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Summary:

A few weeks back, Kevin over on sister site jkOnTheRun wrote about Pogoplug, a nifty little device made by Cloud Engines, a San Francisco-based startup that recently raised an undisclosed amount of money from Ryan MacIyntre of Foundry Group. Pogoplug is a small gizmo, the size […]

product-fpoA few weeks back, Kevin over on sister site jkOnTheRun wrote about Pogoplug, a nifty little device made by Cloud Engines, a San Francisco-based startup that recently raised an undisclosed amount of money from Ryan MacIyntre of Foundry Group. Pogoplug is a small gizmo, the size of a power adapter, that turns any USB-enabled drive into a personal storage locker accessible over the Internet. The little device hooks up to a local storage device via USB and can be connected to a broadband connection via a router. It seemed pretty easy to set up, which is precisely is what attracted me to it in the first place.

Earlier this week I received the Pogoplug for review. It came in a nice little box, packaged much like an iPhone. I took it out, plugged it into the power source, connected it to the Internet connection and hooked it up to a 250 Gb Seagate Freeagent drive. I then went to Pogoplug’s web site, entered the serial number on the box as well as my email and password (of choice). A confirmation email was then sent over to me, and less than five minutes after opening the box, I had a 250 Gb drive with my entire jazz collection on the web. To borrow from a popular ad, it was so simple that even a caveman could do it.

You can download special software that puts Pogoplug on your desktop, allowing you to drag and drop files like you would off a locally attached drive, which you can then access remotely. Even on slower 3G connections, it’s fairly easy to grab your files. I now stream music (one song at a time) off my local drive via the browser using the built-in capabilities of the Pogoplug.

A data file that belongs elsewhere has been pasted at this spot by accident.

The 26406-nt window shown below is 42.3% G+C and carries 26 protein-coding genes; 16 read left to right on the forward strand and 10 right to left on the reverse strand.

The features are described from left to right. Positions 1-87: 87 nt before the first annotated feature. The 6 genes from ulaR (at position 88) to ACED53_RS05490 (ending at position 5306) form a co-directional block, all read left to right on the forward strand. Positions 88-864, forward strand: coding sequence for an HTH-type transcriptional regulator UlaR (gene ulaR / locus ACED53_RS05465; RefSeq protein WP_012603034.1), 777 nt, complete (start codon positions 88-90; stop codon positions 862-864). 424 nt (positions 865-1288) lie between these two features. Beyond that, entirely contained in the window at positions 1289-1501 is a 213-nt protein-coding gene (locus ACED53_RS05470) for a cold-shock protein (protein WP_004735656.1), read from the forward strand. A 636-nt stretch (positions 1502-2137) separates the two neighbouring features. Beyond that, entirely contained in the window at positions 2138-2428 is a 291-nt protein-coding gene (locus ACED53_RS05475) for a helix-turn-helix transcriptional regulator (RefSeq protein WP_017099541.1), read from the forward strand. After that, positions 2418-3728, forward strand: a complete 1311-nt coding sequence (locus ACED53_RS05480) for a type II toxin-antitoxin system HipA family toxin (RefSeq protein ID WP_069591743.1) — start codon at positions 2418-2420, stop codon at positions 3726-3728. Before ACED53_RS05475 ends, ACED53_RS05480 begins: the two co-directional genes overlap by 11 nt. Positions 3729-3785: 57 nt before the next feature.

The interface for the browser-based access to Pogoplug is pretty slick, utilizing technologies such as AJAX. The file types are represented with large icons. You can share files with others by sending them an email, and access files via a special application on an iPod Touch. I wish they had built a media player application into the app; that would allow me to watch videos, create playlists and enjoy photo slideshows when away from home. Hopefully, that will come sooner than later.

For now, the little device has helped me overcome the space limitations of my MacBook Air. If you own a MacBook Air, just like the Apple Display, Pogoplug is a must-have add-on. And even if you don’t own a MacBook Air, you still should buy one. Pogoplug is perhaps the most useful little gizmo you will come across this year.

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  1. Sounds like a great little device. Do you know if it bypasses the web and just runs on the (hopefully) faster local network? What I’m thinking is that this device could really shine as an in home streaming media server (in addition to the really cool global access). I know winamp’s impl. of orb’s software does this.

  2. Looks like a great little product. I wonder if Apples Time machine drives may adopt the online functionality too sometime.

  3. How Pogoplug Works Friday, May 22, 2009

    [...] Malik | Friday, May 22, 2009 | 5:11 PM PT | 0 comments Pogoplug, the little gadget that turns any USB-enabled drive into a personal storage locker accessible over [...]

  4. So, is this officially released, or not? The only place you can order them from (from what I can tell, correct me if I’m wrong) is their website, and they list 1-2 weeks to wait for it. Haven’t seen it on Amazon or anywhere else yet.

  5. With The Cloud, a 30 Minute Switch Saturday, July 11, 2009

    [...] I store my music on a PogoPlug-enabled G-Mini 1 TB drive, I didn’t need to do much more than download the iTunes client and of course, the PogoPlug [...]

  6. Pogoplug: My MacBook Air’s Second New Best Friend « LUX-SF: On Image-Making Saturday, July 11, 2009

    [...] Pogoplug: My MacBook Air’s Second New Best Friend Pogoplug: My MacBook Air’s Second New Best Friend . [...]

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